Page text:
Image Source:
Image By: Michael Coyne

Original drawing and image by: Nicole Dufresne
Personal motivations come from a lot of places, and as evident in my motivation star, some of the sources can be positive while others are the exact opposite. I draw my motivation greatly from my interests, aspirations and from past experiences. I was never the child with a celebrity crush, or a family member that I was truly in awe of and wanted desperately to be. My motivation comes from finding things that make me happy and that will allow me to feel successful. Drawing from the past allows me to correct my own mistakes, which is a large component of success and a source of motivation for me. I am encouraged and motivated by my family, friends and peers to achieve the highest standards possible. My personal values of integrity and honesty guide my action sand motivate me to achieve for myself rather than for the sake of others. Like several of the photojournalists mentioned, part of what motivates me is my job, wealth, and my purpose as a student. Whether uncomfortable, lengthy, daunting or scary, I am motivated by eventual success and positive outcomes to push myself to achieve great things. Finally, health, fun and love are factors that make me who I am and encourage me to do what I love doing for the sake of pure enjoyment. This aspect mirrors closely with the ideas of Coyne as he works as a photojournalist because it is his passion. 

Sunday, June 16, 2013

Photojournalism Bias

Image Source:
Image By: Ed Clark
Year: 1945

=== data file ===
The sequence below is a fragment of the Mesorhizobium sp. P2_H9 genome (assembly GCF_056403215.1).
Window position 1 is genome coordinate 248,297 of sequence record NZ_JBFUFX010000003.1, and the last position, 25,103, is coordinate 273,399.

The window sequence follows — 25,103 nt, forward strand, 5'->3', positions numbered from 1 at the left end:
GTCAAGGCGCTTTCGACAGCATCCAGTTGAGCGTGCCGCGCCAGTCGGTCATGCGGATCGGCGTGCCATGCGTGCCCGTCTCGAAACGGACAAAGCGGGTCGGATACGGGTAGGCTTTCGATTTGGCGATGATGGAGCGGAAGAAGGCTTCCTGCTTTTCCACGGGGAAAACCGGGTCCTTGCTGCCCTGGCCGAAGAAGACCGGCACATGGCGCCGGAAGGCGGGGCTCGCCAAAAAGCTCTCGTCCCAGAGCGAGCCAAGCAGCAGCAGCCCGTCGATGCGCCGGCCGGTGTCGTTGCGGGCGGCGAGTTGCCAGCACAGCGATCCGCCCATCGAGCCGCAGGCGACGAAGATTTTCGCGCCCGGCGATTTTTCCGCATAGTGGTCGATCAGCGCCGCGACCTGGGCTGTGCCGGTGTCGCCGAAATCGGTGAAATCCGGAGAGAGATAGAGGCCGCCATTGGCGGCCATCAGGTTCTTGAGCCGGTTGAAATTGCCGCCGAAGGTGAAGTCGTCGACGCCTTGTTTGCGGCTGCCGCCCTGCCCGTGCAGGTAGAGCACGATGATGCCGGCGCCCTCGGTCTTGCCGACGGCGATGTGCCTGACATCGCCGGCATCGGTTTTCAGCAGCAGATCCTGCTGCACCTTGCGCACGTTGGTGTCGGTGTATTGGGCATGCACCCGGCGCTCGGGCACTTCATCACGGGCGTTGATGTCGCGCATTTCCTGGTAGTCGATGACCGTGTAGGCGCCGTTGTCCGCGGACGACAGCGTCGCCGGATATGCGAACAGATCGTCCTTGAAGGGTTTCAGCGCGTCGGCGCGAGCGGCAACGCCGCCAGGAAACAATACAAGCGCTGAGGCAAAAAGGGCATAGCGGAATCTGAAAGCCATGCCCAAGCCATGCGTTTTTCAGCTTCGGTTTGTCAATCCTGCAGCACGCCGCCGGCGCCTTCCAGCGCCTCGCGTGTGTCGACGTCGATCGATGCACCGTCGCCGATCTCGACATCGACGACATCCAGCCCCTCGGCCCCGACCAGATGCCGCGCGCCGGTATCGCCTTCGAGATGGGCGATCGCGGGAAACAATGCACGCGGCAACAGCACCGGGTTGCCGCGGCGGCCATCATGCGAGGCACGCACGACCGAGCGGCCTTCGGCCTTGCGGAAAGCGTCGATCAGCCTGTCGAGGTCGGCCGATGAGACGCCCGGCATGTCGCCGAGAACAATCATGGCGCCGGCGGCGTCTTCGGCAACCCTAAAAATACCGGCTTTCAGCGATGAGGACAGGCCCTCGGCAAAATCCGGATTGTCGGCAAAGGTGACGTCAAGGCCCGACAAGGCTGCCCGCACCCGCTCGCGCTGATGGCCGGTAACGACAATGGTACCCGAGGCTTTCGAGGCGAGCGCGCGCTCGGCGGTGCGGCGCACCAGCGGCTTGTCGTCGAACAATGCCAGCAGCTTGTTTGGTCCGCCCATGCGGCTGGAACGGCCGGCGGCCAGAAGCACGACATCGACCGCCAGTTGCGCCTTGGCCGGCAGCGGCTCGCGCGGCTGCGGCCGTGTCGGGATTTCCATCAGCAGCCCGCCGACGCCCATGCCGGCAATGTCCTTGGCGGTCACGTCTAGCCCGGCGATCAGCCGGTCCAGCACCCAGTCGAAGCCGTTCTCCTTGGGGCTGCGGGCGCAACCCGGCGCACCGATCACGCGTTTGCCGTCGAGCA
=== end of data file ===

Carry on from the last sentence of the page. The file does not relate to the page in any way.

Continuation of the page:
“Going Home”, a photograph taken by Ed Clark of a young black man playing as a part of the funeral train for Franklin Roosevelt, is emotional to say the least. I initially spent some time looking at the image prior to reading the caption. In doing this I immediately felt compassion for the man. As he stands in his uniform playing on the accordion it is clear that he is distraught, but plays with pride. The way that he continues to play as tears are visibly streaming down his cheeks suggested to me that he may have been playing for someone else. Noticing the woman most directly to his left and seeing her crying and burying her face I failed to notice what many other people may have noticed right away; all of the women in the background are white. Judging by their clothes and hair, the picture appears to have been from a time where race was a touchy subject in our country. After noticing this, I looked more closely and saw that while some of the women were upset, others appeared to be more turned off by the man playing and crying than whichever event was saddening others. This aspect gives the picture more dimension as it now becomes clear that the man is making a statement and standing out of his comfort zone to support something he cares deeply about. After reading the caption I imagine that the man is very proud to serve his country, and felt overwhelming patriotism following the loss of the president. Due to the magnitude of racial segregation at the time, many of the women may be displeased with his public display of emotion and they felt he did not deserve to feel saddened as “white people did”, because the president was not in fact black. As Professor Nordell mentioned in the video for this module, "Perspective and history determines a reaction to a particular image". The caption and the image together evoke many feelings that may not have surfaced had I only seen one or the other. The impact of both of them together is substantial.